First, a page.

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The Republican majority in the NC General Assembly passed a new gun law, effective October 1, 2013, which limits \"a municipality's ability to prohibit people with valid conceal-carry permits from bringing handguns to public places, including parks and greenways.\" In Chapel Hill a draft ordinance, which would open up seventeen public spaces, including playgrounds, to permit holders, was introduced. The NC Chapter of Moms Demand Action for Gun Sense has asked the Chapel Hill Town Council to opt out of changes that would align the town code with the new state law. The Raleigh-based activist group, Grass Roots NC, has threatened to sue the town of it opts out.
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Indy Week (NoCar Oversize AP 2 .I57), Vol. 31 Issue 4, Jan 2014, p12, il Periodical Website
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Record #:
21923
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A new state law, House Bill 937, a 17-page comprehensive firearms measure, allows conceal-carry permit holders to bring guns into restaurants and bars. The law also allows restaurant and bar owners to opt out of the measure if a gun banning sign is prominently displayed. Proponents of the gun law, like Grass Roots North Carolina, are organizing boycotts against these bars and restaurants. NCGunowners.com is using online bullying against the eateries, calling them \"target-rich\" and those who oppose the law \"fat bitches\" and \"aging arm flappers.\"
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Indy Week (NoCar Oversize AP 2 .I57), Vol. 30 Issue 43, Oct 2013, p19, 21-22, il Periodical Website
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Record #:
27193
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The National Rifle Association is increasingly allocating money to back Republicans in tight races. The NRA has spent millions of dollars on Thom Tillis and Richard Burr in the North Carolina Senate campaign. Tillis and Burr both oppose restrictions to purchasing guns.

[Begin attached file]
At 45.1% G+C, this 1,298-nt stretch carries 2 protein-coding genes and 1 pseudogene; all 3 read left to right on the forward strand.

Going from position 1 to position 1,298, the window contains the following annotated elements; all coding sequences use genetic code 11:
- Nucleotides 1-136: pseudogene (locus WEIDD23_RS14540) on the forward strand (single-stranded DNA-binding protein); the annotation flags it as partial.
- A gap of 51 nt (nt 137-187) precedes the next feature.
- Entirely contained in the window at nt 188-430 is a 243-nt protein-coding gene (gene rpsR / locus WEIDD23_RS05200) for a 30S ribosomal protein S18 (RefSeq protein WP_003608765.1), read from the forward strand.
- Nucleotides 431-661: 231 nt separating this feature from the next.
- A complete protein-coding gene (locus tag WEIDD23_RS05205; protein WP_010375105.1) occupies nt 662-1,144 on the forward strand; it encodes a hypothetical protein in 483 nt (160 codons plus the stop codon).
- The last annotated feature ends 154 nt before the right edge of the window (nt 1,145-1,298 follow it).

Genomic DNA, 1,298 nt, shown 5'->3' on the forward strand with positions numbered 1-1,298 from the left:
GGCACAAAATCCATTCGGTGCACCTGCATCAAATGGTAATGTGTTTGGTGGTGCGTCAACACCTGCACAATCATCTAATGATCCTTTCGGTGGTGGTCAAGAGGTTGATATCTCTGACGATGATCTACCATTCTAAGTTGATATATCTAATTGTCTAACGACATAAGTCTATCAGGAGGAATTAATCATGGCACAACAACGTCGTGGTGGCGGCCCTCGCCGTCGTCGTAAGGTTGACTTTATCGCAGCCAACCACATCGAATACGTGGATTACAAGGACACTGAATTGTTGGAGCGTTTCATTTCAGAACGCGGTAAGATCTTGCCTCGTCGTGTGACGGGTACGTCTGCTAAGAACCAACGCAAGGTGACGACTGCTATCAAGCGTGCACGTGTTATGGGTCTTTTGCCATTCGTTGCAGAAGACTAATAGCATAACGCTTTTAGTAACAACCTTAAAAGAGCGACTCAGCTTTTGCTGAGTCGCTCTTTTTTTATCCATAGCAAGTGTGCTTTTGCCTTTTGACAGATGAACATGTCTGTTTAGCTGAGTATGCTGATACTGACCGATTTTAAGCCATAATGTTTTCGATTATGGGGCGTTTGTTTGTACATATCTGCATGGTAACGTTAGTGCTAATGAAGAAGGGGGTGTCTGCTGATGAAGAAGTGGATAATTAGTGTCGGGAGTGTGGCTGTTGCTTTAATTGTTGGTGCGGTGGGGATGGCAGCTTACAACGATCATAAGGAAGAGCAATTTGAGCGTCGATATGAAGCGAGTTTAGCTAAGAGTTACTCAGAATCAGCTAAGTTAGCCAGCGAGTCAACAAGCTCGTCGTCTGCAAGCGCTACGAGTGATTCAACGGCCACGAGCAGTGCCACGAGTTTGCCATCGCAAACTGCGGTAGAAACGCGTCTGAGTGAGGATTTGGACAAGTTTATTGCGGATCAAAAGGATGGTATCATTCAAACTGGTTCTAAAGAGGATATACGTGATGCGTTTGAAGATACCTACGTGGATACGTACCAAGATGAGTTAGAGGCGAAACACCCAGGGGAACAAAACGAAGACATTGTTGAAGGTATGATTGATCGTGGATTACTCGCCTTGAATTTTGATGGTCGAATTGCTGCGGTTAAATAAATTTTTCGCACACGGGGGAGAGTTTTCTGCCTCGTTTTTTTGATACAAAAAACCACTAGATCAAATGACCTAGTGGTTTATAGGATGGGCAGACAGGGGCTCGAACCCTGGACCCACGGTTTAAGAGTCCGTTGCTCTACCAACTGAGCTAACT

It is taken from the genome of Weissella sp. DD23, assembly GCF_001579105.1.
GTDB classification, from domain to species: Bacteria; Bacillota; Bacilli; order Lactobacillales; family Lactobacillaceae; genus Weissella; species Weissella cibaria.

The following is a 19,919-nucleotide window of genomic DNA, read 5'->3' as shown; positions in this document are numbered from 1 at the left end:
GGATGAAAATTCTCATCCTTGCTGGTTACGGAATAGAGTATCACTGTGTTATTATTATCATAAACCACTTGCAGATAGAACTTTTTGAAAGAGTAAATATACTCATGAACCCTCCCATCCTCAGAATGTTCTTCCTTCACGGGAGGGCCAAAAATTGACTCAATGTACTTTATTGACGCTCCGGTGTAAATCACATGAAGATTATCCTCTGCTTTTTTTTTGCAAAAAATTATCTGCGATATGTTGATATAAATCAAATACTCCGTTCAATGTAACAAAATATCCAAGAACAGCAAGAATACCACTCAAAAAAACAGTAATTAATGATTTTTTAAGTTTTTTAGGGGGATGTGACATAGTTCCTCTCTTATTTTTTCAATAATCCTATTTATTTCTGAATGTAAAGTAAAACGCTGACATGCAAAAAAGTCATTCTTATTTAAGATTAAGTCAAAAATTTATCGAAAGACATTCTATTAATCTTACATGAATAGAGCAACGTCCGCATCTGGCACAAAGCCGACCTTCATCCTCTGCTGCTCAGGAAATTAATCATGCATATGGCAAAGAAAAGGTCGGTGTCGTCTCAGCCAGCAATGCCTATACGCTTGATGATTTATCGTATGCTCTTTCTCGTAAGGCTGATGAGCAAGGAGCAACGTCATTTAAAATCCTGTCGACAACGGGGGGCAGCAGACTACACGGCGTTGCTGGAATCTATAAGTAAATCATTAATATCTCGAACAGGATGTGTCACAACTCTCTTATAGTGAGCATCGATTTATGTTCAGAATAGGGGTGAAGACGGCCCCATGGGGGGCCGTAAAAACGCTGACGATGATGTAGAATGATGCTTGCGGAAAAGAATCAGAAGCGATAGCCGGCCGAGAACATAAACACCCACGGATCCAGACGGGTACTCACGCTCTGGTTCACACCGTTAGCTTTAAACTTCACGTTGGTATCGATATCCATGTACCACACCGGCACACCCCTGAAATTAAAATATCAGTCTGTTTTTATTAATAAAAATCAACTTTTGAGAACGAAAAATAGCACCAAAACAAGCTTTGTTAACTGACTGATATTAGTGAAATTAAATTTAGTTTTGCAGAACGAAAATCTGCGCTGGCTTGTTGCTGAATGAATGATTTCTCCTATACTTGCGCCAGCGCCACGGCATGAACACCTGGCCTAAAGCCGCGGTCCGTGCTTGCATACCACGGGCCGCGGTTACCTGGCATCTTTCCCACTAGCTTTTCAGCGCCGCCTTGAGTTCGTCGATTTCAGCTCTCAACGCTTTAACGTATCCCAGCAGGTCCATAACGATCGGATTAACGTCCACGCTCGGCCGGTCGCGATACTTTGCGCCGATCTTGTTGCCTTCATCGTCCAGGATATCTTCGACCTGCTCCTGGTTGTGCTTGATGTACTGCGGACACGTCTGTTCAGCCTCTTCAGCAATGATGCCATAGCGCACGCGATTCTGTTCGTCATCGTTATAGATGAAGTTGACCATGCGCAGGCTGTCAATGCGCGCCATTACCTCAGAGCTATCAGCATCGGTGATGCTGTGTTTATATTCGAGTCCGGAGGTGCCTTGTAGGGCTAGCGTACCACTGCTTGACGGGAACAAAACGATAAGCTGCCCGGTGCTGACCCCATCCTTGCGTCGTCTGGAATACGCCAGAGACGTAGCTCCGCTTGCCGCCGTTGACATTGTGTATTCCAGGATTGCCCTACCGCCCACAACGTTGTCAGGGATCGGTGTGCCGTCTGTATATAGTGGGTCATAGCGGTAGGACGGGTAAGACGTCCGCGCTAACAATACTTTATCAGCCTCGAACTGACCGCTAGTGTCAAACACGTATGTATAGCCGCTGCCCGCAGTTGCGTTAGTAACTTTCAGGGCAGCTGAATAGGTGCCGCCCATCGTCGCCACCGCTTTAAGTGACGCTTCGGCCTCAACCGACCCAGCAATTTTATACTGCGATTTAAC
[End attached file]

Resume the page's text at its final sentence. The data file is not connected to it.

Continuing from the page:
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27194
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Since Sunday, several North Carolina politicians have offered condolences and sympathies to the families of the forty-nine people murdered at a gay bar in Orlando. These statements were made despite several of the politicians’ history of opposing gay rights and supporting gun control.
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Record #:
27197
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On June 9, Republicans proposed a change to the North Carolina constitution, called the Gun Rights Amendment. This would enable any U.S. citizen to carry a concealed weapon in the state without a license, permit, or safety course. North Carolina currently ranks twenty-first in the nation in gun deaths, but easy access to guns will mean even more gun deaths.
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Indy Week (NoCar Oversize AP 2 .I57), Vol. 33 Issue 24, June 2016, p12-14, il Periodical Website
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Record #:
30214
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North Carolina is embracing its burgeoning gun business, while other states with historic ties to firearms manufacturing have gotten tougher on the industry. State laws enacted in 2013 made it easier to obtain pistol permits and expanded the locations where concealed-carry permit holders can have guns. Also, firearms makers are migrating south, improving economic development in the state.
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Record #:
31451
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How a stay-at-home mom’s life changed when an eight-year-old found a gun. Misty Uribe began advocating for gun safety after her son, Vince, witnessed a shooting.
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Record #:
34419
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Threats of violence on three local campuses raise questions about preparedness, risk and response. A student on Central Piedmont Community College’s Central Campus found a book containing a threatening message about a mass shooting to occur on February 2, 2018. There were also mass shooting threats made by a Charlotte-Mecklenburg Schools middle schooler on February 28 and a University of Charlotte student in March.